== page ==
Dealing with a team member whose room is uncontrolled
“How do I deal with a CM team member who lets his/her room be ‘out of control,’ and who refuses to apply the suggestions given?”
The Lord has built the CM team! He knows every one of its members by name! He created them and their unique differences. He has placed you as a shepherd and leader over that team. It is your calling and challenge to permit the team members to be individuals and yet function as a team. If you have a team member whose classroom management skills are different from yours, or from what you want from the ministry, you must challenge the team member to make changes without discouraging him or her. It is a proven principle that a well-managed learning environment is more effective. If your team member is characteristically more “wild” or unorthodox, that’s okay as long as he or she returns to a “managed” environment that suits your standards. The challenge is to support the creativity while also protecting the learning environment.
“For God is not a God of confusion but of peace.” 1Corinthians 14:33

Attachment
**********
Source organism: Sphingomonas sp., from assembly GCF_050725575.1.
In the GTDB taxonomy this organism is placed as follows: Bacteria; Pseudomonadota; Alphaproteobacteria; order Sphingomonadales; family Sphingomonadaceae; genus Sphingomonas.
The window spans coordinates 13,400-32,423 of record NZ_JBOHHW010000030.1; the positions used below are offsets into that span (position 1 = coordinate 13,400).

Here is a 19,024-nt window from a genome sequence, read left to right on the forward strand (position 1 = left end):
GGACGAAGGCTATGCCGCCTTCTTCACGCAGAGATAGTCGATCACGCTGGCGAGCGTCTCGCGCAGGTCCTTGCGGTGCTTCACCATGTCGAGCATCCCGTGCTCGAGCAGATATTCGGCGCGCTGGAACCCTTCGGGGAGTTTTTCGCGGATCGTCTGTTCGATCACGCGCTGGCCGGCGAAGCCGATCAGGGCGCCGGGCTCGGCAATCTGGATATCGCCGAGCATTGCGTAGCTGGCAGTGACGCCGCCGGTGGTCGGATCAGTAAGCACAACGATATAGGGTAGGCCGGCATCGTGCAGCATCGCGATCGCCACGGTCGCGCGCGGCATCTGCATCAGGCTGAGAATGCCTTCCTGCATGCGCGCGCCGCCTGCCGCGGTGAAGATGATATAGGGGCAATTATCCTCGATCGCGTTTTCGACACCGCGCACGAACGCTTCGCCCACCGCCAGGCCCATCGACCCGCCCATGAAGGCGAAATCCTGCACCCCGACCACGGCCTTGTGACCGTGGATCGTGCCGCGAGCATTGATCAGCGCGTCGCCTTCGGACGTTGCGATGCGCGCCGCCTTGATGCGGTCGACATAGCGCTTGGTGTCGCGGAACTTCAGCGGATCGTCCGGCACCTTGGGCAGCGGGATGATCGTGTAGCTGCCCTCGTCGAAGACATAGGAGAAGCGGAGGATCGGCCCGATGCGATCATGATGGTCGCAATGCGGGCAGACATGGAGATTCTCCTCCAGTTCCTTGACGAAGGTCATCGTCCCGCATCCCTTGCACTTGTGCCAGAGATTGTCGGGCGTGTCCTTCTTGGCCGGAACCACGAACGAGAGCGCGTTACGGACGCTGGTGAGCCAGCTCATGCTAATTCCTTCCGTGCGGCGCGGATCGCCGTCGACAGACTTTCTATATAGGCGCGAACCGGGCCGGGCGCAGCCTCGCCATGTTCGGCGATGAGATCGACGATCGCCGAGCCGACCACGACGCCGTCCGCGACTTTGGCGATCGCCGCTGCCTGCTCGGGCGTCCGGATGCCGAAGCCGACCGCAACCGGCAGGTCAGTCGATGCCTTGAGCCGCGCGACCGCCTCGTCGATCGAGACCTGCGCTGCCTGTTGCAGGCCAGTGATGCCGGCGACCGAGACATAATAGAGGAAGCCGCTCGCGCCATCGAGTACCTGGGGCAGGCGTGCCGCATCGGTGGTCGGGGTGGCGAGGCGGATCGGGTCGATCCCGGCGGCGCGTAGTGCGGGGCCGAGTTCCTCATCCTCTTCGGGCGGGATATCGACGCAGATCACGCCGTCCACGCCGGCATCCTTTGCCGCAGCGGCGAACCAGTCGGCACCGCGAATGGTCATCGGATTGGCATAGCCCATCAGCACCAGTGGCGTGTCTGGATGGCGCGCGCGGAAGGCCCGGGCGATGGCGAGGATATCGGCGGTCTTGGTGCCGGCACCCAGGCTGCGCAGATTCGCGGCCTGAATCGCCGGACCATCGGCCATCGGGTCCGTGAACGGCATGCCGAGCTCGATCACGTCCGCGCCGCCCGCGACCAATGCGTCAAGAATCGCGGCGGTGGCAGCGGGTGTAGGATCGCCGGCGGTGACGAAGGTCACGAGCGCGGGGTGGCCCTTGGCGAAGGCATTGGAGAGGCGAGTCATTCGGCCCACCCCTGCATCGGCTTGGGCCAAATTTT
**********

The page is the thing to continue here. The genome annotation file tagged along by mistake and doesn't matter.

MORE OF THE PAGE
An “uncontrolled” learning environment produces confusion in the children. Effective teachers may incorporate a short period of seemingly “uncontrolled” activity, but that period of energy is actually a planned part of the lesson which ends with the teacher ending the period of high energy with a period of quiet interaction. A team member who lets the “uncontrolled” environment happen without any purpose or without any end may simply need to learn how to direct the children’s activity more effectively. The best way to assist the team member in learning this technique is to let him or her observe and learn from a seasoned team member who is good at this. This observation can happen by bringing another team member into the room who is good at creating a learning environment that includes both high and low energy periods. The team member who needs to learn how to do this will be instructed to “watch and learn.” It is critical that you “pop in” to the room periodically to remind the team members that this “experiment” is being monitored by you. Meet with both team members afterward to let them “debrief” and discuss their experiences. Make sure to compliment the visiting team member and to ask the “uncontrolled” team member to talk about what he/she experienced. Assist the “uncontrolled” team member to create an outline of the next time he/she will teach that reflects both high and low energy times. Encourage the team member and compliment him/her on the design. Make sure to visit the team member during next week’s check-in to encourage and pray for him/her. Pop into the room a couple of times to see how it is going and to give the team member visual support. If the team member is resistant to learning how to create a more controlled environment (not interested in having another team member demonstrate how to do it, or not interested in making adjustments in his/her teaching style), then you are faced with a more complex issue. If the team member is not willing to adjust his/her teaching style and is therefore not willing to submit to your leadership, you need to clearly communicate to him/her that this unwillingness is grounds for asking him/her to step down from the ministry. You may give him/her a couple of days to consider this choice before you remove him/her from the ministry. While he/she is considering the response, document your conversations and actions with the team member and notify your ministry supervisor or senior pastor about the encounters and conversations. You may face some “political” pressure from the senior pastor to keep this team member on the team despite his/her unwillingness to submit to your authority or standards. If this is the case, you should shift the team around to place this team member in a teaching team with another team member who is able to manage the learning environment better. The “uncontrolled” team member may remain as an assistant to the new lead teacher. Continue to monitor the attitude of the “uncontrolled” team member to make sure that he/she doesn’t become a negative team member. Continue to update the senior pastor on the progress or condition of the situation.